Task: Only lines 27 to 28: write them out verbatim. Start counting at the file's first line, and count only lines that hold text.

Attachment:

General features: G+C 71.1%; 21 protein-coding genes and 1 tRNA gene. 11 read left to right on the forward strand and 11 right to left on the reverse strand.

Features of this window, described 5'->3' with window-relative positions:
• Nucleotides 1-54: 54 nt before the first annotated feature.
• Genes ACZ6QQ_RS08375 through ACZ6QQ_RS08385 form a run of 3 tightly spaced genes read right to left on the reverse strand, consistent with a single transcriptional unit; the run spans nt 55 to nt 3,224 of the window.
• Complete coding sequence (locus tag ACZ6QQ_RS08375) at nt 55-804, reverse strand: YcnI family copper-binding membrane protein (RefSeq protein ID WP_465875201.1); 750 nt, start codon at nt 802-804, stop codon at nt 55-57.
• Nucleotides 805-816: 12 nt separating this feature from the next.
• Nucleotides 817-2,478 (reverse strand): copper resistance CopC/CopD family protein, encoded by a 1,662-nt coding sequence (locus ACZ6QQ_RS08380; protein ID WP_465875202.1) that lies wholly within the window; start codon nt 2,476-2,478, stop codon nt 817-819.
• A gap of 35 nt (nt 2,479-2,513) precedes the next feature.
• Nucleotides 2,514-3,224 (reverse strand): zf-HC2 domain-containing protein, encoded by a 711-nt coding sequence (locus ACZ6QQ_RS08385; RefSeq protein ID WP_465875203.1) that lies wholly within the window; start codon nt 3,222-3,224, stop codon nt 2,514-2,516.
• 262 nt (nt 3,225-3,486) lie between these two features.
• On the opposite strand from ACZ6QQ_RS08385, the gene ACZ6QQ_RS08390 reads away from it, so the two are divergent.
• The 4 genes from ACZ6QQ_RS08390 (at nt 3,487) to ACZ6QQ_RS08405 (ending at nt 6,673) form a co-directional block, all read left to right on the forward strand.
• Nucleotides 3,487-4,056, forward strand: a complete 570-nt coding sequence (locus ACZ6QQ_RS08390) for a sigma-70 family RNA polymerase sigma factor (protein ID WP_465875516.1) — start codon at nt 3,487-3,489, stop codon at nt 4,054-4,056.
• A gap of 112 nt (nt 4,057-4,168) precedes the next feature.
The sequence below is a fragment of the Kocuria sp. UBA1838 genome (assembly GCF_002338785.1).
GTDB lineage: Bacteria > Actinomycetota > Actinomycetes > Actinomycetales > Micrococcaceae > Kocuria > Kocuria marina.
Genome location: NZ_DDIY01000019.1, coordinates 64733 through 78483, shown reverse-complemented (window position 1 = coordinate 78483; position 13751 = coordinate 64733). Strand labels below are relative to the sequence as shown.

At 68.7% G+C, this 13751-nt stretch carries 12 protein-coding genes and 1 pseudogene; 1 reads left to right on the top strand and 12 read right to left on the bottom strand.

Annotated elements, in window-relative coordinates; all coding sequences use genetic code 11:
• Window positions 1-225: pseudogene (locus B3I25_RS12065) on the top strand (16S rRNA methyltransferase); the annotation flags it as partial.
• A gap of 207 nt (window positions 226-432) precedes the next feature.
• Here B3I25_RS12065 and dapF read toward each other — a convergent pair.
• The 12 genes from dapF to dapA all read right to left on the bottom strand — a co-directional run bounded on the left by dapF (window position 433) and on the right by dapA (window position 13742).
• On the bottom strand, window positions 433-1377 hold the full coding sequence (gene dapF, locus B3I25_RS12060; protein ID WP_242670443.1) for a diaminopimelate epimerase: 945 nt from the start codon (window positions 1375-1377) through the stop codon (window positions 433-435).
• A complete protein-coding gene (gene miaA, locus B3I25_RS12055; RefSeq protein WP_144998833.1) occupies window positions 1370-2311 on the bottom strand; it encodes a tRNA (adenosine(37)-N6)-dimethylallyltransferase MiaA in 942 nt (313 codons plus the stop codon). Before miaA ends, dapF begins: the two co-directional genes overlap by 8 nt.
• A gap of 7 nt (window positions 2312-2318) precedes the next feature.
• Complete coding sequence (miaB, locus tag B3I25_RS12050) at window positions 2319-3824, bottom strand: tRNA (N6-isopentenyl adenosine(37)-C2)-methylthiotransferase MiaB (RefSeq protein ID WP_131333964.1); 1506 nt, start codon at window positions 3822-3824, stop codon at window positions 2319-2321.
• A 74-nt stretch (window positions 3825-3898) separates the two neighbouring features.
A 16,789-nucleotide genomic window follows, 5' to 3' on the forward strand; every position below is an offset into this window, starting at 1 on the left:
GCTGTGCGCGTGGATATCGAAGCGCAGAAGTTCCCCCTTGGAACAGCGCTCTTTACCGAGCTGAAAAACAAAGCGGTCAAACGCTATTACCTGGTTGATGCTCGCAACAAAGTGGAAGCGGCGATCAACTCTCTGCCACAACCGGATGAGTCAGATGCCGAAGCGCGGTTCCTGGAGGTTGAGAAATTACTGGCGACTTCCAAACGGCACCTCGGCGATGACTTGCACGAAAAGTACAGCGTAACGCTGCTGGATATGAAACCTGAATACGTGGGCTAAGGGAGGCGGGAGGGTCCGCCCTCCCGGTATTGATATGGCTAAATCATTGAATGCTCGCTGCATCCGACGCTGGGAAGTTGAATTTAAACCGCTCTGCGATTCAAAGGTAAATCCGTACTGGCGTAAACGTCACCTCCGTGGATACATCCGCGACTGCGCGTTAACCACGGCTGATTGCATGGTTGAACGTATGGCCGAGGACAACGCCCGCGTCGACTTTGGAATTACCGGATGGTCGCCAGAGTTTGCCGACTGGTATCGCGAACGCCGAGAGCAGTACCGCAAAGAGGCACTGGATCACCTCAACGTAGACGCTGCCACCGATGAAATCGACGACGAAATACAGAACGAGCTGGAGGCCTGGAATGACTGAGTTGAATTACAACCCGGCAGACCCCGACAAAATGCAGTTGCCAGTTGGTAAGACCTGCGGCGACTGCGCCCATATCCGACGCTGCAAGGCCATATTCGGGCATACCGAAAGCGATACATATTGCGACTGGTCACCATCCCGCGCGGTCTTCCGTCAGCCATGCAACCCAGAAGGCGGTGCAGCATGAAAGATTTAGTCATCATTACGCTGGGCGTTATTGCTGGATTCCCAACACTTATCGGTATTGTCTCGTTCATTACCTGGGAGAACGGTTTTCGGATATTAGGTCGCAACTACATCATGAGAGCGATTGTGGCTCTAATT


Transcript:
• Complete coding sequence (miaB, locus tag B3I25_RS12050) at window positions 2319-3824, bottom strand: tRNA (N6-isopentenyl adenosine(37)-C2)-methylthiotransferase MiaB (RefSeq protein ID WP_131333964.1); 1506 nt, start codon at window positions 3822-3824, stop codon at window positions 2319-2321.
• A 74-nt stretch (window positions 3825-3898) separates the two neighbouring features.